Letting Options Tell You When To Avoid Stocks

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Still image from the boom of SpaceShipTwo (via Virgin Galactic’s Twitter page).

One of the initial screens Portfolio Armor uses to remove securities from consideration looks at past returns: essentially, it avoids falling knives, preferring names that have posted positive returns. Another is a forward-looking gauge of options market sentiment. In February, Virgin Galactic (SPCE) passed the first screen easily, as its shares were rocketing higher. 

But it failed the second screen, the gauge of options market sentiment. That screen is one you can do with a few taps of the app: simply scan for an optimal collar hedge against a >9% decline over the next ~6 months, while capping your possible upside at 1%. If you did that with SPCE in February, you got this error message, indicating no optimal collar was available. 

That meant it failed the screen, as I indicated in an article at the time. 

In Space No One Can Hear You Scream

Since then, here’s what Virgin Galactic shares have done. 

A More Down-To-Earth Example

Here’s an example of a completely different company that failed this gauge of options market sentiment in February, the outlet mall REIT Tanger Factory Outlets (SKT). This one wasn’t a high-flyer like Virgin Galactic; it had been bouncing around in a trading range for several months when I suggested avoiding it.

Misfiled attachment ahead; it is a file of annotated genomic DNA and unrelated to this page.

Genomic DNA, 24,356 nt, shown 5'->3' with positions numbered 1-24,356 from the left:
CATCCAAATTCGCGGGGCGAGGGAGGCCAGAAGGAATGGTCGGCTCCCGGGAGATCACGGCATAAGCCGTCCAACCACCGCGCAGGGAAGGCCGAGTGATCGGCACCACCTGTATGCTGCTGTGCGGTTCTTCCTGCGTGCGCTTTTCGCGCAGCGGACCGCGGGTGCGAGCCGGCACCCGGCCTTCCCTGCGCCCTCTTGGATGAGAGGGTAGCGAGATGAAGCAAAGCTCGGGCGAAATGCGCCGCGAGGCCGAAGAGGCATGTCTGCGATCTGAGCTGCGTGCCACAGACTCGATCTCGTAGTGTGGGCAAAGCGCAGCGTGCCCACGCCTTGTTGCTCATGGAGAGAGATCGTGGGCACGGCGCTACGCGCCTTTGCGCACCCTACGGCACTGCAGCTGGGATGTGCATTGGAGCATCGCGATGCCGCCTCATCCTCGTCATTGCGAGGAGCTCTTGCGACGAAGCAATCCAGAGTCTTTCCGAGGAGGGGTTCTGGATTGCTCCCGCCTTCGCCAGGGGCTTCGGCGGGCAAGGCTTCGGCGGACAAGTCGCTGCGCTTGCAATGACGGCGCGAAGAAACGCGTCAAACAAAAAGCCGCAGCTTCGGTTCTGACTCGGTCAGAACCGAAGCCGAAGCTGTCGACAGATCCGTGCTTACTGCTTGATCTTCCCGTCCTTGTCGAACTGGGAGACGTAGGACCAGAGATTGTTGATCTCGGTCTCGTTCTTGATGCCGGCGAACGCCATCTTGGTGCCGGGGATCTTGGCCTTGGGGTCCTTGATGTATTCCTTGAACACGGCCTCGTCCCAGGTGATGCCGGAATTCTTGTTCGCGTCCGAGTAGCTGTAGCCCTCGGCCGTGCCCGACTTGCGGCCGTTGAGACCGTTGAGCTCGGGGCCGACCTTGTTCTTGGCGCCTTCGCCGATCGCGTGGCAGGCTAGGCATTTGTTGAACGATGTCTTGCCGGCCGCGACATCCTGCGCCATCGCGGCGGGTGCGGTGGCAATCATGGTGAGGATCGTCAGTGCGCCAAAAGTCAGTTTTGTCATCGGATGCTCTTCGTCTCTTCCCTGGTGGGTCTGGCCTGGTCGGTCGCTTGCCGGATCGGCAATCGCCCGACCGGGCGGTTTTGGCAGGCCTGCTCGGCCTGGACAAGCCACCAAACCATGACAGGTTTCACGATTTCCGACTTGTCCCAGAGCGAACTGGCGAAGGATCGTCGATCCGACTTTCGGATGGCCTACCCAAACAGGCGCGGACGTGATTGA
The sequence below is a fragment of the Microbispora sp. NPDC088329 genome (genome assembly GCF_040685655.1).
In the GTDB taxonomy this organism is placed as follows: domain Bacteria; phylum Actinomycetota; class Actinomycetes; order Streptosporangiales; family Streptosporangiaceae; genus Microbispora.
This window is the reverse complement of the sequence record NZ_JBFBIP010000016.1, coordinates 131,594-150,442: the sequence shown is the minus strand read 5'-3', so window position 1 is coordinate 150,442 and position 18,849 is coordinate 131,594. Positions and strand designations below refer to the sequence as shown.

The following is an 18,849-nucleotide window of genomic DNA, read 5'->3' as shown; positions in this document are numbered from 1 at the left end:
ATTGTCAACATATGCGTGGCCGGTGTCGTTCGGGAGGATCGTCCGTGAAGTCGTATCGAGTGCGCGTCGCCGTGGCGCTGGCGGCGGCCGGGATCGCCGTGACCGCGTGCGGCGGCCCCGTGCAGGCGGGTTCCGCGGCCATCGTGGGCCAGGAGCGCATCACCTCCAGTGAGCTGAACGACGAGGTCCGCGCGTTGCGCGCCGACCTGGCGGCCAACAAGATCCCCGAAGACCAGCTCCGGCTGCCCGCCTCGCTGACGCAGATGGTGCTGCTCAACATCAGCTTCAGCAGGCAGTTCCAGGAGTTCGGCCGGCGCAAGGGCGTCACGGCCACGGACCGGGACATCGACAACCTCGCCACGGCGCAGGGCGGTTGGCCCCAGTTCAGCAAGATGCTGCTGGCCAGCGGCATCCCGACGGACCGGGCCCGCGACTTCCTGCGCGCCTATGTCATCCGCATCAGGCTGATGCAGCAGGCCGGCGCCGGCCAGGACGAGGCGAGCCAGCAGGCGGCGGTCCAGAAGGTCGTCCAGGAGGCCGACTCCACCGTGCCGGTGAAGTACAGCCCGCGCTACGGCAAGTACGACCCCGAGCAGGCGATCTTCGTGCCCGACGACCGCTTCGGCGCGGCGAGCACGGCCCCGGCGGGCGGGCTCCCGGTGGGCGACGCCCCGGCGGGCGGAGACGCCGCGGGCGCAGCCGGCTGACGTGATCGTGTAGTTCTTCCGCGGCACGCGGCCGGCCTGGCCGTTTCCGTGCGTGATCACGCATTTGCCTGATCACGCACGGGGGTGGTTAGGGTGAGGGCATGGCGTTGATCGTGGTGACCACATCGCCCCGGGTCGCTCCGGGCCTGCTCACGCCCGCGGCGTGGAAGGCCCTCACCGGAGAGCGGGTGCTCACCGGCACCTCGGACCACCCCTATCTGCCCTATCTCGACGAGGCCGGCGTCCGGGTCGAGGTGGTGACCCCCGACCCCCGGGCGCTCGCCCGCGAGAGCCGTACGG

What’s interesting about Tanger too is that it was a low volatility stock, having a 24-month beta of just 0.57 in early February. Nevertheless, it failed our options market sentiment screen at the time. 

Here’s how it’s done since. 

Why This Screen Works

In my Tanger article, I referred to what the New Yorker columnist James Surowiecki termed the wisdom of crowds:

Large groups of people are “smarter” than an elite few, no matter how brilliant — better at solving problems, fostering innovation, coming to wise decisions, even predicting the future.

I described options market participants as one such crowd there, with stock market participants being another. But since, in the case of Virgin Galactic in February, options market sentiment had diverged from its recent stock performance, it’s worth thinking more about the difference between the two “crowds” here. Two in particular come to mind. The first is that options market participants tend to be somewhat more sophisticated than stock market participants, partly because there are stricter requirements for trading options at a brokerage in the U.S. than there are for stocks. The second is that while stock market investors are often focused on the long term, options market participants are focused on shorter and more defined time frames: those leading up the expiration dates of their options.

Wrapping Up: A Bit Of Perspective

Obviously, in a bear market, names that pass this screen will drop too. An example of that is Apple (AAPL) which not only passed the screen but was a Portfolio Armor top name in early February. Since then it’s down about 25%. 

Of course, there’s a difference between being down roughly in line with the SPDR S&P 500 ETF (SPY) and being down nearly 3 times as much as SPCE and SKT are. Something to consider next time you’re researching a new name.